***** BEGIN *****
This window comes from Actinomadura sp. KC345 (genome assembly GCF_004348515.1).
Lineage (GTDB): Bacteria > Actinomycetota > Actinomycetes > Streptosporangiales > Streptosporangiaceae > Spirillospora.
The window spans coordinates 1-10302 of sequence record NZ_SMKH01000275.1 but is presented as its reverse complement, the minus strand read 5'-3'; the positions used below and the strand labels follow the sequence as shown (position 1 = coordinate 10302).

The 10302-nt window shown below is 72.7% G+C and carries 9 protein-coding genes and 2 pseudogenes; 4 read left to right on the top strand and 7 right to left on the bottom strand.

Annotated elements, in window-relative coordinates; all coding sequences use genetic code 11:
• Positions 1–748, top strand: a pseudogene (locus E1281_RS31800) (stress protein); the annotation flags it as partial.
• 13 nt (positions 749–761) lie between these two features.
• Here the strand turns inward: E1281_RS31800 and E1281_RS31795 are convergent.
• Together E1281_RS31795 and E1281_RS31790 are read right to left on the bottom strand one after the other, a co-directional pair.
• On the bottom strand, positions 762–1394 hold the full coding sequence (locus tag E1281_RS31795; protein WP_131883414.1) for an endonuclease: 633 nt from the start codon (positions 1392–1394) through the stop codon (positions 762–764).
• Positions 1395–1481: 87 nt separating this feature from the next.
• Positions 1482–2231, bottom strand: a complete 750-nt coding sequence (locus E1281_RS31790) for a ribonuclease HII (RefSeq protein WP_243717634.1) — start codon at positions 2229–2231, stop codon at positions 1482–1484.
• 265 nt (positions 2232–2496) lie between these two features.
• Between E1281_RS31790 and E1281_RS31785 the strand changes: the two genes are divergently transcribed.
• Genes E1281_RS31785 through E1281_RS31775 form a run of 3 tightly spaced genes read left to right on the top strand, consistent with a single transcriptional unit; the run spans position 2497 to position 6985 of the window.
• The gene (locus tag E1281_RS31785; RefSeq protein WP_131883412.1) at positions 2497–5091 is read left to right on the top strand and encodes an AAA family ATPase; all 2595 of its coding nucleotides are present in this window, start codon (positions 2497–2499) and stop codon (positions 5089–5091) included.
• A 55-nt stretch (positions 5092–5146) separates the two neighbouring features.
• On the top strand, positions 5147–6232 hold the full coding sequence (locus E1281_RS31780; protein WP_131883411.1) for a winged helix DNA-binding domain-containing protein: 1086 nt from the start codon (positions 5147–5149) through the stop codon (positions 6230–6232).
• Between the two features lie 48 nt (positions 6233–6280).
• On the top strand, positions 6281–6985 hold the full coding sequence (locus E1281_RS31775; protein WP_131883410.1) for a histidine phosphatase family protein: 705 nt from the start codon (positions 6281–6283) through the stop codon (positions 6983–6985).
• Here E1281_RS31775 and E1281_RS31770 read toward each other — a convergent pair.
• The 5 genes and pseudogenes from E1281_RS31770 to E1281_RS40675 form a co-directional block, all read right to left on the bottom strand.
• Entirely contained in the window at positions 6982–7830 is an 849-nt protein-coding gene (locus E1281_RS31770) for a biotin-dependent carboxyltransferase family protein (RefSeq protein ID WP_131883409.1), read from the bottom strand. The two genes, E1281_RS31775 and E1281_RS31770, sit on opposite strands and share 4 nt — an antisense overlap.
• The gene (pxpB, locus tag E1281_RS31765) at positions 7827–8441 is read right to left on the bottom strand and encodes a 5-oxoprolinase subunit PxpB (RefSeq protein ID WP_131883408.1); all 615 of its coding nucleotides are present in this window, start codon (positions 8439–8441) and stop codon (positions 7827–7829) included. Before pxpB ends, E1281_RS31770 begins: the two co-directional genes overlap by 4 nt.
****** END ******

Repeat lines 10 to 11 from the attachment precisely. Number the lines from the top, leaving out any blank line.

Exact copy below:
• On the bottom strand, positions 762–1394 hold the full coding sequence (locus tag E1281_RS31795; protein WP_131883414.1) for an endonuclease: 633 nt from the start codon (positions 1392–1394) through the stop codon (positions 762–764).
• Positions 1395–1481: 87 nt separating this feature from the next.